So I missed the third week of Startup Library because of a stupid cold. While all my noble comrades were flocking to Guelph to start a library revolution, I was on my couch watching endless episodes of Community and feeling sorry for myself.
I’m patching this blog post together based largely on materials provided by the workshop organizers which, like the rest of Startup Library, are extremely well put together and thought provoking. I’m trying to work through this stuff mostly for my own benefit, since I need to get caught up for the last session – Week 4, which is tomorrow!
To begin: Here’s a summary of what I missed (via M.J., the brains behind this event):
- During Workshop 03 we had a quick review of design thinking
- Amanda Etches did a great overview of four principles of User Experience. [This makes sense since I do believe she knows a thing or two about UX].
- After that the groups worked on refining their ideas.
- There are a few suggested activities in the workbook to guide group discussion.
- Groups began working toward their final pitch.
In my absence, my awesome group began the product development process. We are focusing on improving the reference experience through mobile development, and had to hammer out:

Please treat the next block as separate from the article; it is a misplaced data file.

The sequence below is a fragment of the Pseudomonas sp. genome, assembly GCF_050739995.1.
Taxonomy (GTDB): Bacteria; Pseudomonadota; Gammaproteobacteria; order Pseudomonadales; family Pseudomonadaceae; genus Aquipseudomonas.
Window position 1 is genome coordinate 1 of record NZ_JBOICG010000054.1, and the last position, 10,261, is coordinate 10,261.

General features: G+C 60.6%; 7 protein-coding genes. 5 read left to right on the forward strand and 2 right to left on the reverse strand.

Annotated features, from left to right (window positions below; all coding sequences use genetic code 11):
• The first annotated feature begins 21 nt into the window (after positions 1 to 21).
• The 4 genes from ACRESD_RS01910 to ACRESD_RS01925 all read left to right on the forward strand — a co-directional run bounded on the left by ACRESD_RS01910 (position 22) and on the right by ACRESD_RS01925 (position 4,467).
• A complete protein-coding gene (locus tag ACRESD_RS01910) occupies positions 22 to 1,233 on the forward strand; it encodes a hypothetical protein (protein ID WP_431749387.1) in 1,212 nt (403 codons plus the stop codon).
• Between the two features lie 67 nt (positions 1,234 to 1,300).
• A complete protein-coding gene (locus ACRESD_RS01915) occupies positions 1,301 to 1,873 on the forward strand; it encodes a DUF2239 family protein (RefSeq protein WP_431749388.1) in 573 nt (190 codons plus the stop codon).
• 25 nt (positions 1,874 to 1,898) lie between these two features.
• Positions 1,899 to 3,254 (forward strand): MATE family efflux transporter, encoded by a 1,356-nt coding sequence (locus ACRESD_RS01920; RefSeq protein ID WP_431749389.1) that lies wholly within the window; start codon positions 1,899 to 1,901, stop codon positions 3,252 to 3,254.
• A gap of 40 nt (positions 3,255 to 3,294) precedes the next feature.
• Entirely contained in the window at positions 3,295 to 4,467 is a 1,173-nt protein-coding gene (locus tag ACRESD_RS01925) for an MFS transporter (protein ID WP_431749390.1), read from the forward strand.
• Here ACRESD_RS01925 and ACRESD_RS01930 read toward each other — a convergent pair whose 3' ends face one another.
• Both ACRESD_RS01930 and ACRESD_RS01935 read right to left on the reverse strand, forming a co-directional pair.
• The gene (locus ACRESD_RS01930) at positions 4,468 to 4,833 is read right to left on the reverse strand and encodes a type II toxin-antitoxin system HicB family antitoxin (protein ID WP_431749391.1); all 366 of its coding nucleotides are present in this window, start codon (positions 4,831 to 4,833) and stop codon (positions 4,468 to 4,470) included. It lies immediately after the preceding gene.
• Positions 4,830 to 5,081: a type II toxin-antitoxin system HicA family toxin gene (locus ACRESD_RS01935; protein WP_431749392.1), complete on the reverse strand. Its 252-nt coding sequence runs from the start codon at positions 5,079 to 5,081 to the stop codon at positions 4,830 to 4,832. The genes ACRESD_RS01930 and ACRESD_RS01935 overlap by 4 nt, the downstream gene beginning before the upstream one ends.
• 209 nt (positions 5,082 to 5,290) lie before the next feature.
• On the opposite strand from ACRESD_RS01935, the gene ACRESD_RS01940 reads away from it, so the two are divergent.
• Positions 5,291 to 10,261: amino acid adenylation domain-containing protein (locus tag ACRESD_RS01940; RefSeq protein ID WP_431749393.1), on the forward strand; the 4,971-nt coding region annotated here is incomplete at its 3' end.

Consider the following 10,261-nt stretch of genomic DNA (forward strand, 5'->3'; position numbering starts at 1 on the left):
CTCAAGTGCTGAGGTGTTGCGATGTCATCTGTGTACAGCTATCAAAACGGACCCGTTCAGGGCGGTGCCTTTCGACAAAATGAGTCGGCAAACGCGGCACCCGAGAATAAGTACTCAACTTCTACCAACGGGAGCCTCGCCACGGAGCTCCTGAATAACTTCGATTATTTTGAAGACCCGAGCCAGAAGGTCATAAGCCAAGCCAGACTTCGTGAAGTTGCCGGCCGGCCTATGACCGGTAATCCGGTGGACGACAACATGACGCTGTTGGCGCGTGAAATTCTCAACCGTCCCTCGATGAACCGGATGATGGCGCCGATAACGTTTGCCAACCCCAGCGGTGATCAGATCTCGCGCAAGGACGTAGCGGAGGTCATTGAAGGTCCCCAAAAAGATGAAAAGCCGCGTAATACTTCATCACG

- The evaluation of our various solutions. We had lots, all on different points of the “good” and “doable” and “remotely useful” scales. Which paths best consider our users’ needs? Which best meet our goals? Which are feasible and don’t *basically* require a feather from the wing of a flying unicorn to actually get done?
Combine: How can you combine parts or purposes?
Adapt: What else is like this? Does the past offer ideas?
Modify: What can you add or subtract? What’s a new twist?
Put to other uses: What other markets might be interested?
Eliminate: What can you omit? What can you sacrifice?
Rearrange: What can you transpose? Are there other patterns?
- Work on prototypes. Yup, like real-live mock-ups and stuff.
- What problem are you solving?
- What is your solution? [Try to explain it clearly in two sentences]
- Who is most likely to want this solution? Why? How do you know?
- How does your idea work? [What would the user’s experience be like?]
- Why does your product matter? [What user “pain point” are you solving?]
- Do you have a brand or catchy name for your product idea? What sort of personality should it have?
- What are the biggest advantages of your idea?
- How could you expand your idea? What future opportunities or “spin-offs” exist if this idea is really successful [Even if this doesn’t go into a pitch, it might be helpful for any follow-up questions].
- What are the potential concerns for this idea? How do you plan to overcome them?
- How can you “show off” your idea? Can you build a prototype? How about a mock-up? [Visual aids can help communicate your idea better than traditional PowerPoint slides – even if you just have raw sketches]
- How will you differentiate yourself in your final presentation? Do you have a good story? What about a product demo?
Lots to work through. I’m not quite sure what awaits us tomorrow, but I’m excited to see what’s come of all this, and to see what the other groups cooked up too.